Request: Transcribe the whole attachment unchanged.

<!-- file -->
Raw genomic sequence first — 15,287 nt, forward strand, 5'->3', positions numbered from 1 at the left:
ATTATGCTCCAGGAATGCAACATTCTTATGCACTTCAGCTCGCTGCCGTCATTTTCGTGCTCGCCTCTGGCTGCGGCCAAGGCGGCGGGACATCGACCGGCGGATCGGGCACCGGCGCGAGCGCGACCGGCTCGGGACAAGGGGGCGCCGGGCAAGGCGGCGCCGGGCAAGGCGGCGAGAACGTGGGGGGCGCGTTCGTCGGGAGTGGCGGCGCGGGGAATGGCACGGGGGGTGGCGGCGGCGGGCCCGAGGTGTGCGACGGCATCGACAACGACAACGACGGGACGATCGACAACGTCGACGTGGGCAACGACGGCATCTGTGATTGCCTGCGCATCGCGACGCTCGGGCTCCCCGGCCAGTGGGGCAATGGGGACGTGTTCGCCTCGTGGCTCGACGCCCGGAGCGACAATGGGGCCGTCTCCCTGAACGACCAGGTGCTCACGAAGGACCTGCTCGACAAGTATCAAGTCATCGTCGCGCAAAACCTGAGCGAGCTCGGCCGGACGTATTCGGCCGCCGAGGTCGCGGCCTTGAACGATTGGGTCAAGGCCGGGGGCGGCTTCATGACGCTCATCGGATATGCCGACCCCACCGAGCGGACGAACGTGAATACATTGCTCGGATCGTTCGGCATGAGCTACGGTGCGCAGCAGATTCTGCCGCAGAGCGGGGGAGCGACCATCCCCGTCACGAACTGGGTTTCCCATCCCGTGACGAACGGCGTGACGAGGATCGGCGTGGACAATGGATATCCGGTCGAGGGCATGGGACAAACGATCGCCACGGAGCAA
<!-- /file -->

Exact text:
Raw genomic sequence first — 15,287 nt, forward strand, 5'->3', positions numbered from 1 at the left:
ATTATGCTCCAGGAATGCAACATTCTTATGCACTTCAGCTCGCTGCCGTCATTTTCGTGCTCGCCTCTGGCTGCGGCCAAGGCGGCGGGACATCGACCGGCGGATCGGGCACCGGCGCGAGCGCGACCGGCTCGGGACAAGGGGGCGCCGGGCAAGGCGGCGCCGGGCAAGGCGGCGAGAACGTGGGGGGCGCGTTCGTCGGGAGTGGCGGCGCGGGGAATGGCACGGGGGGTGGCGGCGGCGGGCCCGAGGTGTGCGACGGCATCGACAACGACAACGACGGGACGATCGACAACGTCGACGTGGGCAACGACGGCATCTGTGATTGCCTGCGCATCGCGACGCTCGGGCTCCCCGGCCAGTGGGGCAATGGGGACGTGTTCGCCTCGTGGCTCGACGCCCGGAGCGACAATGGGGCCGTCTCCCTGAACGACCAGGTGCTCACGAAGGACCTGCTCGACAAGTATCAAGTCATCGTCGCGCAAAACCTGAGCGAGCTCGGCCGGACGTATTCGGCCGCCGAGGTCGCGGCCTTGAACGATTGGGTCAAGGCCGGGGGCGGCTTCATGACGCTCATCGGATATGCCGACCCCACCGAGCGGACGAACGTGAATACATTGCTCGGATCGTTCGGCATGAGCTACGGTGCGCAGCAGATTCTGCCGCAGAGCGGGGGAGCGACCATCCCCGTCACGAACTGGGTTTCCCATCCCGTGACGAACGGCGTGACGAGGATCGGCGTGGACAATGGATATCCGGTCGAGGGCATGGGACAAACGATCGCCACGGAGCAA